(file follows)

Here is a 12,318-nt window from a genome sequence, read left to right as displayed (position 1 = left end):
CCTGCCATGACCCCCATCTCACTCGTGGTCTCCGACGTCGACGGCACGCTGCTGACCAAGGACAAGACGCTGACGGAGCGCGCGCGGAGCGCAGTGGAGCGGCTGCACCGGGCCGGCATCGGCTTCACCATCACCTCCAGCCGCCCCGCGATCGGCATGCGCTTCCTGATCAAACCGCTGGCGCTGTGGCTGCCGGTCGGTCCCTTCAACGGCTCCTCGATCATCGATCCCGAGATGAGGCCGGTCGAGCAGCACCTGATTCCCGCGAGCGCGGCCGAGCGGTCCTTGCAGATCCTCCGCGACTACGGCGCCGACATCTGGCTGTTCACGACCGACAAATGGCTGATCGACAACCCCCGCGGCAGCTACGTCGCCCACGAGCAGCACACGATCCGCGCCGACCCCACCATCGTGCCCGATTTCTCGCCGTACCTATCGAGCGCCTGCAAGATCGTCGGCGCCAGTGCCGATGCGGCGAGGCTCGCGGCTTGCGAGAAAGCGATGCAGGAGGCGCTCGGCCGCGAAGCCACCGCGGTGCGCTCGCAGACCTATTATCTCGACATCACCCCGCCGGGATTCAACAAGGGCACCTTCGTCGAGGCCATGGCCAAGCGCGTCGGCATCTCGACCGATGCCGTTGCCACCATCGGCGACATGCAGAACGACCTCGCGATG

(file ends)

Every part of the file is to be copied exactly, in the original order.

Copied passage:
Here is a 12,318-nt window from a genome sequence, read left to right as displayed (position 1 = left end):
CCTGCCATGACCCCCATCTCACTCGTGGTCTCCGACGTCGACGGCACGCTGCTGACCAAGGACAAGACGCTGACGGAGCGCGCGCGGAGCGCAGTGGAGCGGCTGCACCGGGCCGGCATCGGCTTCACCATCACCTCCAGCCGCCCCGCGATCGGCATGCGCTTCCTGATCAAACCGCTGGCGCTGTGGCTGCCGGTCGGTCCCTTCAACGGCTCCTCGATCATCGATCCCGAGATGAGGCCGGTCGAGCAGCACCTGATTCCCGCGAGCGCGGCCGAGCGGTCCTTGCAGATCCTCCGCGACTACGGCGCCGACATCTGGCTGTTCACGACCGACAAATGGCTGATCGACAACCCCCGCGGCAGCTACGTCGCCCACGAGCAGCACACGATCCGCGCCGACCCCACCATCGTGCCCGATTTCTCGCCGTACCTATCGAGCGCCTGCAAGATCGTCGGCGCCAGTGCCGATGCGGCGAGGCTCGCGGCTTGCGAGAAAGCGATGCAGGAGGCGCTCGGCCGCGAAGCCACCGCGGTGCGCTCGCAGACCTATTATCTCGACATCACCCCGCCGGGATTCAACAAGGGCACCTTCGTCGAGGCCATGGCCAAGCGCGTCGGCATCTCGACCGATGCCGTTGCCACCATCGGCGACATGCAGAACGACCTCGCGATG